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Employers could have responsibilities towards seasonal casual workers too


Seasonal industries such as agriculture, tourism and construction, often rely heavily on casual workers to plug the employment gap to meet demand for their services.

However, employers often fall into the trap that by labelling workers as casual they can avoid the responsibility or liabilities that follow on from employees or workers.  However this may not be the case.

Regardless of the casual basis of their work, casual workers may actually obtain employee status.  Where working arrangements remain informal but develop a regular pattern, a casual worker may be able to show a global contract of employment that continues to exist during the periods when they are not working.  The key question to determine if they a casual worker or an employee is whether there is sufficient ‘mutuality of obligation’ in existence during the periods when they are not working.

Mutuality of obligation is a complex matter.  In short, it means that for a person to be deemed an employee the employer must be obliged to pay and the employee must be obliged to do the work.  This simple explanation has been clouded over the years by case law involving, amongst other things, the right of substitution (where the worker is allowed to send someone in his stead).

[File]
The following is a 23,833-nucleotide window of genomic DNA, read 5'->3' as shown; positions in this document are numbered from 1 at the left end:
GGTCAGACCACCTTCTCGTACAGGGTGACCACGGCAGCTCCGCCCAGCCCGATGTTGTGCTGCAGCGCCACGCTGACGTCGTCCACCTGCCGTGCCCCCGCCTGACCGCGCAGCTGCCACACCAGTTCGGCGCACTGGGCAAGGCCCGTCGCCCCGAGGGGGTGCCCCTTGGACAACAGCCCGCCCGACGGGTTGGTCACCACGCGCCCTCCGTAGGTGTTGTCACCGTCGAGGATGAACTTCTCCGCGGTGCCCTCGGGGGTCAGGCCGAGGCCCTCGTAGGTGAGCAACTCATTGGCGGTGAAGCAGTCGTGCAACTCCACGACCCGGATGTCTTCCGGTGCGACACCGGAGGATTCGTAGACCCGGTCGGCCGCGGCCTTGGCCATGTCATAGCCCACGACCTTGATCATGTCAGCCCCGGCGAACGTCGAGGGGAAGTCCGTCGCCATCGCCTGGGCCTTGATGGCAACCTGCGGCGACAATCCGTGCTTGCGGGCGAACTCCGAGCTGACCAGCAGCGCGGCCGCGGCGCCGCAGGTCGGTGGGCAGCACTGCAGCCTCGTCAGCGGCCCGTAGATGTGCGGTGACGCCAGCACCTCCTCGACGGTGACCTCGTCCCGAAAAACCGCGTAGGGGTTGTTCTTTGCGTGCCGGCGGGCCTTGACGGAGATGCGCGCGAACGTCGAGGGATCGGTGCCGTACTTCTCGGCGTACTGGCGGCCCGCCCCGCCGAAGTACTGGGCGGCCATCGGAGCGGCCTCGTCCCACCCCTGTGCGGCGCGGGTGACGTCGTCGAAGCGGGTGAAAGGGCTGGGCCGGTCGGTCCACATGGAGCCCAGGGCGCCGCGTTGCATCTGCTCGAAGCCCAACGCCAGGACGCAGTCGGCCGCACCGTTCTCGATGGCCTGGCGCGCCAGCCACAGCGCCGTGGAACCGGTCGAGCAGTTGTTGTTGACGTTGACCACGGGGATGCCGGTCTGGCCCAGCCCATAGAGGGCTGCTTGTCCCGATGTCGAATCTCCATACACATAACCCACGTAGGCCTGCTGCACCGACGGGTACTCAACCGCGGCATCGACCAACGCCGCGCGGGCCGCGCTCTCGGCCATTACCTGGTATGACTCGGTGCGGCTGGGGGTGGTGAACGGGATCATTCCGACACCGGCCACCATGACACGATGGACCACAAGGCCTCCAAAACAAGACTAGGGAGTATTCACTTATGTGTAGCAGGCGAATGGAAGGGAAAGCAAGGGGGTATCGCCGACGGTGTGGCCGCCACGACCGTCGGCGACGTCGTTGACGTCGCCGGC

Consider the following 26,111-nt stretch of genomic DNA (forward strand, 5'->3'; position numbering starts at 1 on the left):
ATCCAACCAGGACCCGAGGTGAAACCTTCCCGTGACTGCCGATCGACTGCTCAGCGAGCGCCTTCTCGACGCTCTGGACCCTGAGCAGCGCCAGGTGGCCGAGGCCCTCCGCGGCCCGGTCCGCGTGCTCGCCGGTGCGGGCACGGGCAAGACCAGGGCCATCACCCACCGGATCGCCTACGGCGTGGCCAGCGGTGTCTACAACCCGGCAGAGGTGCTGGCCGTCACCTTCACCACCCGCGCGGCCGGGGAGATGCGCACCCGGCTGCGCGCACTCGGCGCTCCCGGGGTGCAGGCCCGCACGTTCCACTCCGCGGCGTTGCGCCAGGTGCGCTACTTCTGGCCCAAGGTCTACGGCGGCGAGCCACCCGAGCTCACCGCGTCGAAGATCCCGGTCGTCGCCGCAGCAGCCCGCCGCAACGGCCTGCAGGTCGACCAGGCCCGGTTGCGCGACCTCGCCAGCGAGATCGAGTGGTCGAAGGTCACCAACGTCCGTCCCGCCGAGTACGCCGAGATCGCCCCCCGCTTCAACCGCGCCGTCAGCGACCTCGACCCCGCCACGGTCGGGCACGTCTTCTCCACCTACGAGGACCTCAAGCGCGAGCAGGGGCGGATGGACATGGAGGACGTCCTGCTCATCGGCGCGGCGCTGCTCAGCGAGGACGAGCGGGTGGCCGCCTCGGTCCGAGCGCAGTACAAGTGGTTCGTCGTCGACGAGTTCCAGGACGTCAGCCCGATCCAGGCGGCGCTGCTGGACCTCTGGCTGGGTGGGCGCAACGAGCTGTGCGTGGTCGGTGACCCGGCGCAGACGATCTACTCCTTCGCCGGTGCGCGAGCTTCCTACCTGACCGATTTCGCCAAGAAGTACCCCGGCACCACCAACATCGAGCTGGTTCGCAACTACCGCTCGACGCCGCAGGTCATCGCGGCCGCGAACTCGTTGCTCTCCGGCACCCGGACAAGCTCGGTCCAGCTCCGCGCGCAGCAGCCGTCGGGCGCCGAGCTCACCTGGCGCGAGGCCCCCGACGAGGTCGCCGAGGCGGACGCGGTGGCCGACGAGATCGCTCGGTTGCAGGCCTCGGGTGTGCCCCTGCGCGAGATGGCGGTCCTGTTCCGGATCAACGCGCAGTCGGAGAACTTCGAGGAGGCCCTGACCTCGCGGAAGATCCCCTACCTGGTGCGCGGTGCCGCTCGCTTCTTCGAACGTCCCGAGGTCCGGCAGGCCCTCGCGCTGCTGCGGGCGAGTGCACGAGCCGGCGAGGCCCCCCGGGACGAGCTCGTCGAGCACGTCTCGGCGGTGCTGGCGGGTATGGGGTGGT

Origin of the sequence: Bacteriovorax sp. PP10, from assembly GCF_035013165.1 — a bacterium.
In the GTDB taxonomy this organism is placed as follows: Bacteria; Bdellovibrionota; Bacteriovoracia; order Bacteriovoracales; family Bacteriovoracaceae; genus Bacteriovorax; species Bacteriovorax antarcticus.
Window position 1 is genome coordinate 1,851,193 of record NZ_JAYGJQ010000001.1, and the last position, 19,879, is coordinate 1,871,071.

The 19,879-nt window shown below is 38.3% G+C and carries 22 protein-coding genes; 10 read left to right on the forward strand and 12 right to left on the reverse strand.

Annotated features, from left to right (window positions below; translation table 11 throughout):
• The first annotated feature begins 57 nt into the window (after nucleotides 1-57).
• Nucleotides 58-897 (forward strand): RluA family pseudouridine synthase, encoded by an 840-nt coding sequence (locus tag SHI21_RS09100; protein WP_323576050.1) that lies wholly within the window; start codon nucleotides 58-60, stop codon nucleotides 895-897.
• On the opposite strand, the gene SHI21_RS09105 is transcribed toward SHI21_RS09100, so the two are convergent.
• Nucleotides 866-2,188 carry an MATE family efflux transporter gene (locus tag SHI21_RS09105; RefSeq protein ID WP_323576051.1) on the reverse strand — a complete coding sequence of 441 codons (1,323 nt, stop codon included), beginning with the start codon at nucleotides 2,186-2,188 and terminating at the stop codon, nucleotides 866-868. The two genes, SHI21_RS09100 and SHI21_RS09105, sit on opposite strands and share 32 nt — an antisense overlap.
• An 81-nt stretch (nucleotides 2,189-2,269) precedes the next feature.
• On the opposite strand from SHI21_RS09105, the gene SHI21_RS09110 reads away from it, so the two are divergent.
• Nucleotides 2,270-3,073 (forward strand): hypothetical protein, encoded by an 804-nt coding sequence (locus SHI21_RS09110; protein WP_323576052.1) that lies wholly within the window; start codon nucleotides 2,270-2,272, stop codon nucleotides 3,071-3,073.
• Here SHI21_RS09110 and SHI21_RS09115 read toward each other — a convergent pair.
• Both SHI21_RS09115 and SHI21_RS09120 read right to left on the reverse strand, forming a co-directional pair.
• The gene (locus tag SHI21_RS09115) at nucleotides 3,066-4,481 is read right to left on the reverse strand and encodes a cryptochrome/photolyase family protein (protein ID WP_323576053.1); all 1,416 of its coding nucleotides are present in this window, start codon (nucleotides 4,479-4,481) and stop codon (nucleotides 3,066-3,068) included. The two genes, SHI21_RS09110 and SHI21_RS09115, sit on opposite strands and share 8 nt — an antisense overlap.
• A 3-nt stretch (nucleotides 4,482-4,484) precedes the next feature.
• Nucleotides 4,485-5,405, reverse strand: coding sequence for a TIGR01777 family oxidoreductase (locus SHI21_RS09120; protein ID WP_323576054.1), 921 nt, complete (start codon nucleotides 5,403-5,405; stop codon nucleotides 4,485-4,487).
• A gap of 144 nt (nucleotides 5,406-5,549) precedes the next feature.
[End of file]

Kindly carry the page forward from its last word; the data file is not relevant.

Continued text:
It is important to establish the casual worker’s employment status from the beginning of the relationship, because this will determine their legal rights and protections, and the obligations the employer owes to them.  There are three broad types of employment status.  An individual may be:

Even where this irreducible minimum has been established, a tribunal will look at the overall picture and consider whether there are any other elements that suggest self-employment, rather than employment status.  For example, does the employee provide their own work equipment at their own expense?  The key issue with casual workers is not only are they employees during the time they provide services but can they show a link over periods when they are not working.

For more information and legal advice contact Amanda Finn, Associate and head of the employment team at Gullands [email protected]

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